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New Hampshire Concerts & Events

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One of the original 13 colonies, New Hampshire is a tiny New England state known for its national parks, wildlife, and Atlantic Ocean access. Its entertainment offerings appeal mostly to nature lovers and outdoorsy adventurers. Although New Hampshire is not known for having a robust music scene, those who know where to go and what to look out for can tap into the high points of its sound.

New Hampshire organizers work to collaborate across city lines.

Throughout the state, event planners, hosts, and organizers strive to connect musicians from around New Hampshire. This effort is meant to unite those interested in New Hampshire music into a community. Even though this goal has yet to be realized, residents interested in music benefit. One example of this noble effort is the Homegrown Stage that plays a large part in the annual Market Days Festival that takes place for three days every summer. Although it is based in downtown Concord and hosts mainly artists from the area to stick to the “homegrown” theme, the festival pulls in a number of solo artists and bands from around New Hampshire. Creators built network and collaborate, reaching out to larger audiences and developing new sounds. Concord locals and concert attendees enjoy the exposure to new sounds.

Because of its age, New Hampshire has an array of historic venues.

Being one of the oldest states in the union, New Hampshire has some history. Although its music history is not exceptionally expansive, the state has some noteworthy historic venues to see. The Hampton Beach Casino Ballroom, opened in 1899, is one of these spots. It does not look particularly old school, but its stage has held national acts in music, comedy, and the performance arts. It is open for an 8-moth April through November season. An almost equally aged building, the Rochester Opera House was constructed in 1908. What makes it special is that is the only theater in the world that still has the ability to raise at an incline for premier amphitheater seating and flood dancing. The Palace Theater was built shortly after in 1915. Its notable past is that is welcomed famous vaudeville performers, such as Harry Houdini and the Marx Brothers, before welcoming Broadway to its stages.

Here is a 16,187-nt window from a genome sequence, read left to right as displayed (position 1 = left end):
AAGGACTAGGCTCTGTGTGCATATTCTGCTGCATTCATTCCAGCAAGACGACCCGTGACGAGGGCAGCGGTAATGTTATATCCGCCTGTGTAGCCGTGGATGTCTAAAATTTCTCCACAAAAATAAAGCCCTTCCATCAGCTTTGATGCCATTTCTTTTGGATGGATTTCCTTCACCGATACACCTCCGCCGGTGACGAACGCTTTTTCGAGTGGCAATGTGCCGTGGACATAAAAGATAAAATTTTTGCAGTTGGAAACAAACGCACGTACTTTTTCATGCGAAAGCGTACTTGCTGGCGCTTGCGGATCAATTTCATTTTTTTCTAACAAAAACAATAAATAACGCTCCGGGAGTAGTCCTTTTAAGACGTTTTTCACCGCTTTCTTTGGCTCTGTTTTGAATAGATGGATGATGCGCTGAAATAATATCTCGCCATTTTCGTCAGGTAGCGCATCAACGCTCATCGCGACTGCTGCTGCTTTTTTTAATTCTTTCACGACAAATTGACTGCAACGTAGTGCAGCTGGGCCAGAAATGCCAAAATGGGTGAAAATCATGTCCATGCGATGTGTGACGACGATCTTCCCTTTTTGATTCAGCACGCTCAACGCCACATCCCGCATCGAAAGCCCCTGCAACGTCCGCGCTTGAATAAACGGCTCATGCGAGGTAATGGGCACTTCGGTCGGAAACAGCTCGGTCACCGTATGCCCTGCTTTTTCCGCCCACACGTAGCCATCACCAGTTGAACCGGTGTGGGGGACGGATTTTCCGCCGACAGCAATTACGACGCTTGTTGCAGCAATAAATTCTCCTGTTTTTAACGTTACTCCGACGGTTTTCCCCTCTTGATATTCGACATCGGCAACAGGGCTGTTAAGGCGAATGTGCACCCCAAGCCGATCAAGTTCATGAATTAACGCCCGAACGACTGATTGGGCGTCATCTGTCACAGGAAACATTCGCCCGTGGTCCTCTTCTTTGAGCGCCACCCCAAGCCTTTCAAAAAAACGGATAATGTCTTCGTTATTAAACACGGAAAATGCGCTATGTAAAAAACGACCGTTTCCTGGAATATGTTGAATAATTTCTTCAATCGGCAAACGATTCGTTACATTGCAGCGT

For concert attendees who are looking for something with a more cool, contemporary appeal, New Hampshire has options. The Stone Church Meeting House is one of these spots, a downtown Newmarket music club that focuses on rock. Built in 1841, the venues has undergone extensive modifications over the years, but its feel is more laid back legendary as opposed to stiff historic. They even offer a full menu and tons of beer on tap. Milly’s Tavern, Fody’s Great American Tavern, and The Shaskeen are other great venues for live music.

New Hampshire’s entertainment industry—including the music industry—blooms in warmer months.

Like many northern states, New Hampshire endures cold, harsh winters, often dipping below the 30s. With large sectors of nature in the state, winter weather is even more alienating, a time for hibernation. Perhaps as a response to these periods of limited activity, the summer months bring in tourists and offer a slew of activities special to warmer weather. Music is one of the domains impacted by these seasonal shifts. During New Hampshire summers, there is an influx of outdoor festivals and concerts, and venue options expand as outdoor venues open for the season.

New Hampshire Public Radio has an entire column devoted to this topic called the Summer Music Series as part of All Things Considered. It highlights performers, festivals, and venues that compose New Hampshire’s summer music culture. This summer is coming to an end, but over its course, artists such as Chelsea Paolini, Luke Moss, and Theo Martey have been interviewed and featured. Those looking for trends in New Hampshire’s music—such as 80s synth, Ghana’s traditional sounds with a contemporary twist, or DIY instruments such as steel drums—will find out how summer months expedite their development. Tourists and local who want to be in-the-know about live music will find hot content in warmer weather.